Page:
Surgical decompression of Chiari I malformation for isolated progressive sensorineural hearing loss

G. D. Johnson, R. E. Harbaugh, S. B. Lenz

Research output: Contribution to journalArticle

15 Citations (Scopus)

Abstract

Progressive sensorineural hearing loss has been associated with Chiari type I malformation. Retrocochlear features on auditory brainstem response testing have been reported; however, debate exists over the exact location of the defect. Surgical decompression may be beneficial if brainstem or vascular compression have played a significant role in the pathophysiology of the hearing loss. Lack of specific audiologic data before and after surgical decompression has kept surgical decision making theoretic. This report presents the case of a 10-year-old boy with a progressive, asymmetric sensorineural hearing loss without other neurologic abnormalities. He underwent a posterior fossa decompression that resulted in stable hearing over the 2 years he was followed postoperatively. Preoperative and postoperative audiologic and evoked response features are described, and the rationale for operating with symptoms limited to hearing loss is discussed.

Original languageEnglish (US)
Pages (from-to)634-638
Number of pages5
JournalAmerican Journal of Otology
Volume15
Issue number5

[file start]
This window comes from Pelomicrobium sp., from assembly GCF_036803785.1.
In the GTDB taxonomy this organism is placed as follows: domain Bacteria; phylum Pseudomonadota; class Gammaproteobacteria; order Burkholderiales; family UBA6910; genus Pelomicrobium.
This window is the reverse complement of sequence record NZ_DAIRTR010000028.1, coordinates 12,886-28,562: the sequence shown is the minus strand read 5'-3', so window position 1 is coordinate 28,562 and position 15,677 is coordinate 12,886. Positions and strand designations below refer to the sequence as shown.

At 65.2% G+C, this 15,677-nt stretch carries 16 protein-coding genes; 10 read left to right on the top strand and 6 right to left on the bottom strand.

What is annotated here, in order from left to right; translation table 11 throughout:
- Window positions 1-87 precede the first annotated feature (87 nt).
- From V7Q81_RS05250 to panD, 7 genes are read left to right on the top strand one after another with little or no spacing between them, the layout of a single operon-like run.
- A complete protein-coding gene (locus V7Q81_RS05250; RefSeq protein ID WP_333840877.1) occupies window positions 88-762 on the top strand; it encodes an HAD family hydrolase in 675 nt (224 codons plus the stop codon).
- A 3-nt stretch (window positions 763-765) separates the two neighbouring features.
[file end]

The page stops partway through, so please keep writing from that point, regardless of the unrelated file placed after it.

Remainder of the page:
StatePublished - Jan 1 1994

Fingerprint

Surgical Decompression
Sensorineural Hearing Loss
Hearing Loss
Arnold-Chiari Malformation
Nervous System Malformations
Brain Stem Auditory Evoked Potentials
Decompression
Hearing
Brain Stem
Blood Vessels
Decision Making

All Science Journal Classification (ASJC) codes

  • Otorhinolaryngology

Cite this

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abstract = "Progressive sensorineural hearing loss has been associated with Chiari type I malformation. Retrocochlear features on auditory brainstem response testing have been reported; however, debate exists over the exact location of the defect. Surgical decompression may be beneficial if brainstem or vascular compression have played a significant role in the pathophysiology of the hearing loss. Lack of specific audiologic data before and after surgical decompression has kept surgical decision making theoretic. This report presents the case of a 10-year-old boy with a progressive, asymmetric sensorineural hearing loss without other neurologic abnormalities. He underwent a posterior fossa decompression that resulted in stable hearing over the 2 years he was followed postoperatively. Preoperative and postoperative audiologic and evoked response features are described, and the rationale for operating with symptoms limited to hearing loss is discussed.",
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Surgical decompression of Chiari I malformation for isolated progressive sensorineural hearing loss. / Johnson, G. D.; Harbaugh, R. E.; Lenz, S. B.

In: American Journal of Otology, Vol. 15, No. 5, 01.01.1994, p. 634-638.

Research output: Contribution to journalArticle

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